All the evidence is the Coalition couldn't pick an "employment hot spot" if it walked up and begged them for a job.
Paul Wayper, Cook
No public inquiry
Further to our previous letter ("Residents cut out of Kippax plan", June 2), we have been informed by the Standing Committee for Planning and Urban Renewal that it will not be conducting a public inquiry into Minister Gentleman's recommended draft variation to the Territory Plan No. 361 - Kippax Group Centre (April 2020).
The committee has not provided a reason for its inaction. Rezoning a very large area of urban open space, which is a known flood plain, for the benefit of a developer demonstrates the flaws in the current master planning arrangements.
Canberra needs a totally new approach to master planning based on transparency, principles of sustainable development, integrity and responsibility to taxpayers, and a new government that heeds independent, expert advice.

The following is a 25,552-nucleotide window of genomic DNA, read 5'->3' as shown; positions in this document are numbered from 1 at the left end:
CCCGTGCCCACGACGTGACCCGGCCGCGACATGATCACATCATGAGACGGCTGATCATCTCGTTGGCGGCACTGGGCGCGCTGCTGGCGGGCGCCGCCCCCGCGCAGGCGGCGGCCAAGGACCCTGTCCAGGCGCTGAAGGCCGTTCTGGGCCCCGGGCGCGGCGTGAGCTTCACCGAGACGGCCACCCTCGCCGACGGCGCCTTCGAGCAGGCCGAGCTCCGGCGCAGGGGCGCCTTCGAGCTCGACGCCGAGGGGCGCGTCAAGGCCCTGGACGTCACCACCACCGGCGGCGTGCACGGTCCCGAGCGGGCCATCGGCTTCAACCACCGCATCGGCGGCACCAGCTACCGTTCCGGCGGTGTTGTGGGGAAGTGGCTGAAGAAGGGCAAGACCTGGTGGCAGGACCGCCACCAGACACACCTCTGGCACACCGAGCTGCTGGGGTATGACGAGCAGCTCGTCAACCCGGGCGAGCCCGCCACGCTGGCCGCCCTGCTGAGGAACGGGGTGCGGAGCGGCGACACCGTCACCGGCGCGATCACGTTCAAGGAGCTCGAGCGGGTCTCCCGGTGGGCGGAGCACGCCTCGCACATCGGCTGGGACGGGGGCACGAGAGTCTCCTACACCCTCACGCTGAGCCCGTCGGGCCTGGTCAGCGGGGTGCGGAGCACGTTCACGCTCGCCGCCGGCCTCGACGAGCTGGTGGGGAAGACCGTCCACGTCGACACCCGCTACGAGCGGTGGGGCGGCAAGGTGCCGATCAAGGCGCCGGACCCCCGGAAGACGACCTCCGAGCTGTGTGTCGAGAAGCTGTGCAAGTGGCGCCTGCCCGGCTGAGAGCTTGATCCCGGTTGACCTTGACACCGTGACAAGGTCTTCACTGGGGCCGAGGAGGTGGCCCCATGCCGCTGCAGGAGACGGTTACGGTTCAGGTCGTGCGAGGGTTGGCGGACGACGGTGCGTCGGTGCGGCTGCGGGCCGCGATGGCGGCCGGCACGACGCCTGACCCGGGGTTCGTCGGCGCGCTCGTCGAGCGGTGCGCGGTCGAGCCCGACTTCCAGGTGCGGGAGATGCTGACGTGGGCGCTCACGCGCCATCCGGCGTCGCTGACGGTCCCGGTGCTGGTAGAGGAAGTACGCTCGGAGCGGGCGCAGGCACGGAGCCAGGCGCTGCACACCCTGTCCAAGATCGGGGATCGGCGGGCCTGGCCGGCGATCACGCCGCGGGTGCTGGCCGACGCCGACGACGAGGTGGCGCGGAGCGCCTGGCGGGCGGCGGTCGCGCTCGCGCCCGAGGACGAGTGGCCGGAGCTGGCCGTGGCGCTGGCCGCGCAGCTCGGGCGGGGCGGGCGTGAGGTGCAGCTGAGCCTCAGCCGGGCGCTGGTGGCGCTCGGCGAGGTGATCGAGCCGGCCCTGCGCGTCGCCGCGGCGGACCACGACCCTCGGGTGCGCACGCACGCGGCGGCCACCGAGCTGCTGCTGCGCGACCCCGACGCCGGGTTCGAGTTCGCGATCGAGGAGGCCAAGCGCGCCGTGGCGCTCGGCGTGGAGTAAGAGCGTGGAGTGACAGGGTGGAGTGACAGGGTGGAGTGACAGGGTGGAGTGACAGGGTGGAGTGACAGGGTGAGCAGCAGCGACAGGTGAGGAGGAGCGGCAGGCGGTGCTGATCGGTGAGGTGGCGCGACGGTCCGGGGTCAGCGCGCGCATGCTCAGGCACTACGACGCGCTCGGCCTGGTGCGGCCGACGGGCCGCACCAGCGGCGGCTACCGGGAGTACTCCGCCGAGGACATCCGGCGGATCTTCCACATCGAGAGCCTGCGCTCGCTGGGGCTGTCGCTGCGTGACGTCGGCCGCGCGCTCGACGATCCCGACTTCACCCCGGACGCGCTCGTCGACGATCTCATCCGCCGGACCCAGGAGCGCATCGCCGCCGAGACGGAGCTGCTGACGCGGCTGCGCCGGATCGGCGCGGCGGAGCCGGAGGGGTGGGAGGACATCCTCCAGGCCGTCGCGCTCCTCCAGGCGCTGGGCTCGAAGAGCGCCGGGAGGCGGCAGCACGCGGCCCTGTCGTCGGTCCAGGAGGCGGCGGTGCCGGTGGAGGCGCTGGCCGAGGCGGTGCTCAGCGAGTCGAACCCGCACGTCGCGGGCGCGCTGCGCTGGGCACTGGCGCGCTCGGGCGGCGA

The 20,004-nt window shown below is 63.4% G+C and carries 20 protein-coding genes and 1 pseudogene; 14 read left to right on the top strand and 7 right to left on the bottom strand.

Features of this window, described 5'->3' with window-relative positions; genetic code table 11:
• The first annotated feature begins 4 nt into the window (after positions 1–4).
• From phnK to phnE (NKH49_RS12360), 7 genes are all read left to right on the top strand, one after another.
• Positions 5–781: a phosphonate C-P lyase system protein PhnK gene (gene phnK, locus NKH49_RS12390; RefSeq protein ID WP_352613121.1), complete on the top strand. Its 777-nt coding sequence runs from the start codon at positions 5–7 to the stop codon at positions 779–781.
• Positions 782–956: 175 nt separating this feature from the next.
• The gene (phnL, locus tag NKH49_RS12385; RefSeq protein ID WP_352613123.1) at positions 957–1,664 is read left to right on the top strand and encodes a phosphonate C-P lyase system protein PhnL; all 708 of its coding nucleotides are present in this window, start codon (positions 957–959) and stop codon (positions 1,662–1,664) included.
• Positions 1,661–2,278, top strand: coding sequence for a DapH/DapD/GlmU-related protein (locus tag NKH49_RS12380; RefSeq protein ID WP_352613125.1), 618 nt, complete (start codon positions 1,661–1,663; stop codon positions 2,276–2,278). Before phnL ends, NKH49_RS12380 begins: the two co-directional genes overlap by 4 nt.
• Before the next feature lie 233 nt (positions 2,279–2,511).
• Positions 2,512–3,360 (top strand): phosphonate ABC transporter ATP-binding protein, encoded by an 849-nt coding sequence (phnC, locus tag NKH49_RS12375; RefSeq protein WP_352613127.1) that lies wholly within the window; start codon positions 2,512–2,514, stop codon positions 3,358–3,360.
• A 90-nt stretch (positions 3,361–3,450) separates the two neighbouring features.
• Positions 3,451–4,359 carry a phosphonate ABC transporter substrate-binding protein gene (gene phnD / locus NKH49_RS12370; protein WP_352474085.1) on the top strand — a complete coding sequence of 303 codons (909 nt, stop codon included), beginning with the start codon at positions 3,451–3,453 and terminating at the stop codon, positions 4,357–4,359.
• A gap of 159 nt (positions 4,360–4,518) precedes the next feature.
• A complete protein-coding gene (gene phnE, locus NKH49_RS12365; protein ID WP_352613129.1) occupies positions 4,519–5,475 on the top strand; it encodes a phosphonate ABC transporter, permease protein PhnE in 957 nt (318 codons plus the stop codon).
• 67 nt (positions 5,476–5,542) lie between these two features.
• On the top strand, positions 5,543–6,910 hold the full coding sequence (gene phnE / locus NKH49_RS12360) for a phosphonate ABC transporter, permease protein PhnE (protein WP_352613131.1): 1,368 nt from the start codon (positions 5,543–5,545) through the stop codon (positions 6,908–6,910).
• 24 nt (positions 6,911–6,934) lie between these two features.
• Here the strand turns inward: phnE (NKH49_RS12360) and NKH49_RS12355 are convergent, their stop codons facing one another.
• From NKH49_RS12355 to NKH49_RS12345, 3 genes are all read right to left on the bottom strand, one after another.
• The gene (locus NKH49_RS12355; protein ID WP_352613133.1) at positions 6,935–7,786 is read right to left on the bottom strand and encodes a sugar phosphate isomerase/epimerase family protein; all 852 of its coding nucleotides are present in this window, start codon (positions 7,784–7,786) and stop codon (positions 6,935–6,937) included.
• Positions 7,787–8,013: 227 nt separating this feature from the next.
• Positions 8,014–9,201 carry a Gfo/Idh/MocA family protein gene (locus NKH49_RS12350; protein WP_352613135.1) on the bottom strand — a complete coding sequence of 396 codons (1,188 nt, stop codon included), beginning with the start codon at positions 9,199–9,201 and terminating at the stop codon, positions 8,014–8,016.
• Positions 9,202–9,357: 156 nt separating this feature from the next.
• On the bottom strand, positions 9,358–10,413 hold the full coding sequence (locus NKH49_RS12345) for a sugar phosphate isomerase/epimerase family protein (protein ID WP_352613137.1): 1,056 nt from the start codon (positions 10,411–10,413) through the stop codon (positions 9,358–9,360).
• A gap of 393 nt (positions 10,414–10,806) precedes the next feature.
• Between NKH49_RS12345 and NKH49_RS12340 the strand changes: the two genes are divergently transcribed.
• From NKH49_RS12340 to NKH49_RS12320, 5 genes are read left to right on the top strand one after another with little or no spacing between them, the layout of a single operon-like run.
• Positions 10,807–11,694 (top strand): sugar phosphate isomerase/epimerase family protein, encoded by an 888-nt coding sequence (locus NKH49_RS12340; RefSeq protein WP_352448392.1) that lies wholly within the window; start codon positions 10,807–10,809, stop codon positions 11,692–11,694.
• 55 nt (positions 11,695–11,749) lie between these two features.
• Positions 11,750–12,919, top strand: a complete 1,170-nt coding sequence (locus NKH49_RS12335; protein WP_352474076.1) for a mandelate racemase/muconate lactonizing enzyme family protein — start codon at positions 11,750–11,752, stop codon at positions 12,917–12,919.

Glenys and Phil Byrne, Florey
Space is crowded
Professor Russell Boyce's jubilation at Australia's second successful launching of a miniature cube-shaped satellite (or CubeSat) may be misplaced ("How a 'shoebox' in space is shaping our future", canberratimes.com.au, June 24).
As head of the UNSW Canberra Space team, professor Joyce argues that Australia should be able to independently gather its own satellite data without being solely dependent upon other nations.
But aren't we still highly dependent upon the US?
The problem is that space is becoming increasingly more contested.
CubeSats use off-the-shelf technology to keep costs low, making them highly vulnerable to hacking. By taking control of satellites that are steerable, hackers could send malicious commands to turn them into an anti-satellite weapon.
So why are we joining the US by entering into a region destined to become the final frontier of superpower warfare?